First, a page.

Gretna: 2505 Whitney Ave., Gretna
The reputation of Warren Leruth is that he was the most skillful chef in the history of New Orleans. Whether or not that’s true, he was ahead of his time. The people who worked for him went forth and multiplied. But the influence of his and their cookery never reached the levels to which Paul Prudhomme, Emeril, and John Besh enriched their former employees. For one thing, they seemed to have the idea that part of being a true disciple of Leruth involved opening a restaurant on the West Bank.
Leruth owned the 2505 Whitney Avenue building, and never used it for any of his own projects. But a number of good to great chefs operated the place for many years. The first of these was Willy Coln’s, which was the best German restaurant in New Orleans from the time it opened (1976) to its closing (1985). The most recent restaurant there was Clementine’s, a great Belgian restaurant in in the early 2000s.
Not diners recall Chez Pierre’s, probably because it wasn’t around long enough. It was managed by Perry Fusilier, who for many years was the maitre d’ at LeRuth’s. As chef-owner in his own place,he took quite a bit of his culinary inspiration from LeRuth’s. But Perry’s Cajun background was clearly visible on the menu. At very attractive Cajun-style prices, Chez Pierre’s cooked ambitious, delicious food. This was especially true at lunch and in the early evening, at which times one wonders whether the restaurant’s food costs were being covered.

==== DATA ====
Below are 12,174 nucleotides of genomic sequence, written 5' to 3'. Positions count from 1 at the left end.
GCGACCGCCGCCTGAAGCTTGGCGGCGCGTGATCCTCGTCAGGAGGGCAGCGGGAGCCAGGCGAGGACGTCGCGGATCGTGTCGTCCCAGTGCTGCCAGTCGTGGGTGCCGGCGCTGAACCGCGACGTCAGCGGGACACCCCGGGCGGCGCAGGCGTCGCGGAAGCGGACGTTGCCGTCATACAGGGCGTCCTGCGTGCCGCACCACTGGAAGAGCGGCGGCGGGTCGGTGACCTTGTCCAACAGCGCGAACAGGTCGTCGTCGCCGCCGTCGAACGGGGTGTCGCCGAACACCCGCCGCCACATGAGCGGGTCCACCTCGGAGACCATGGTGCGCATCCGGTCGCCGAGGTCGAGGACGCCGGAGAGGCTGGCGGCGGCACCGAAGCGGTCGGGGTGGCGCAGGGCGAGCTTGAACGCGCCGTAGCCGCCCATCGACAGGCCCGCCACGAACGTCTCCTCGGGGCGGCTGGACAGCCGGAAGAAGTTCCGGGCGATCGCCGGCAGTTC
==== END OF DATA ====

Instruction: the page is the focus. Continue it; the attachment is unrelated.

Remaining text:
The best first courses were small casseroles of seafood. Crabmeat St. Pierre is served in a shell with a light-colored, herbal sauce echoing with pepper. (It was a reworking of LeRuth’s signature crabmeat St. Francis.) Oysters casino were original: oysters broiled with bacon and jalapeno chips, mellowed with mozzarella.
Chef Perry (he seemed to prefer working in the kitchen than in the dining room) put out a superb, cold, tart shrimp remoulade and a fine Godchaux salad—crabmeat and shrimp in a light mayonnaise, tossed with greens. Soups were Cajun, with dense, dark, smoky chicken-andouille gumbo and the like. Artichoke-oyster soup (another Leruth invention) was choked with oysters in a beguiling, herbal, light broth.
Entrees at Chez Pierre’s were so rich that they could be difficult to finish. Lots of dishes topped with seafood in rich sauces. This also turned up in the steak cookery. Sirloin steak au poivre, with its creamy green peppercorn sauce, was the best of its gind in those days. Duckling St. Gabriel, stuffed with oyster dressing and moistened with another peppercorn sauce–another close copy of a dish at LeRuth’s.
Desserts include homemade ice cream with just about the highest butterfat content I’ve ever encountered, as well as a great sweet potato and pecan pie. The wine list is minimal The premises are a collection of white stucco rooms— a bit on the stark side, but not unpleasant. Service, strangely enough, was not what you could call polished. But the place was in Gretna, at a time when the oil bust made the restaurant economy in the West Bank a shadow of what it had been. Chez Pierre was one of the most regretted losses.
Perry retired after a few years, but his son still is in the business. Last time I saw him, he was managing Ruth’s Chris in Metairie.